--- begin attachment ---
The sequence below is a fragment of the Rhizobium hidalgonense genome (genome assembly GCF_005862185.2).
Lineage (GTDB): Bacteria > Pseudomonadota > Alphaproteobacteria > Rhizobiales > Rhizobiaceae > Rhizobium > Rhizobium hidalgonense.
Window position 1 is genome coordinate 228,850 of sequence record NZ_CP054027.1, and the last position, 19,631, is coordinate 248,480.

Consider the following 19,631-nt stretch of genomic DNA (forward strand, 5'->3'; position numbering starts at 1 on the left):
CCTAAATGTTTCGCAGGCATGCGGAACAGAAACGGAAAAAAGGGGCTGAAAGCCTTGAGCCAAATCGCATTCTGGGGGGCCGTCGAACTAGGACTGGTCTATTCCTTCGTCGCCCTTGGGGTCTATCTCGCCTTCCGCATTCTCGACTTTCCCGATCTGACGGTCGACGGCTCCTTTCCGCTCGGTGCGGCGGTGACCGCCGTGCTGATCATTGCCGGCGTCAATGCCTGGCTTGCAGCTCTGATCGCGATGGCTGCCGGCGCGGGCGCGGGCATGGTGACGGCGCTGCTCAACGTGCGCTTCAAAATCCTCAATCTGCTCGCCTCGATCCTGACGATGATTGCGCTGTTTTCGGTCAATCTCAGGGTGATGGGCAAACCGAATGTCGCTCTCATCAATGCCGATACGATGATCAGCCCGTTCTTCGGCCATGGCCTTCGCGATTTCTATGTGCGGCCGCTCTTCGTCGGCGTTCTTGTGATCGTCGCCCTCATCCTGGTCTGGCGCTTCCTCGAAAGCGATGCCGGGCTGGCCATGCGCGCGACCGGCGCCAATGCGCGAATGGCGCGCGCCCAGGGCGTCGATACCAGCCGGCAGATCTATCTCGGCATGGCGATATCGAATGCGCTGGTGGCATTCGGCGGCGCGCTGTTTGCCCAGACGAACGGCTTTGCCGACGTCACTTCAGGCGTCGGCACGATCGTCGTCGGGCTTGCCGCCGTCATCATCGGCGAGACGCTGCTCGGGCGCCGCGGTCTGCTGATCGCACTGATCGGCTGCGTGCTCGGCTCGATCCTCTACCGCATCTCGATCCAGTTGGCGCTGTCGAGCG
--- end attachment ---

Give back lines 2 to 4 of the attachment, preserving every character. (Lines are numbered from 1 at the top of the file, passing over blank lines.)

Lineage (GTDB): Bacteria > Pseudomonadota > Alphaproteobacteria > Rhizobiales > Rhizobiaceae > Rhizobium > Rhizobium hidalgonense.
Window position 1 is genome coordinate 228,850 of sequence record NZ_CP054027.1, and the last position, 19,631, is coordinate 248,480.

Consider the following 19,631-nt stretch of genomic DNA (forward strand, 5'->3'; position numbering starts at 1 on the left):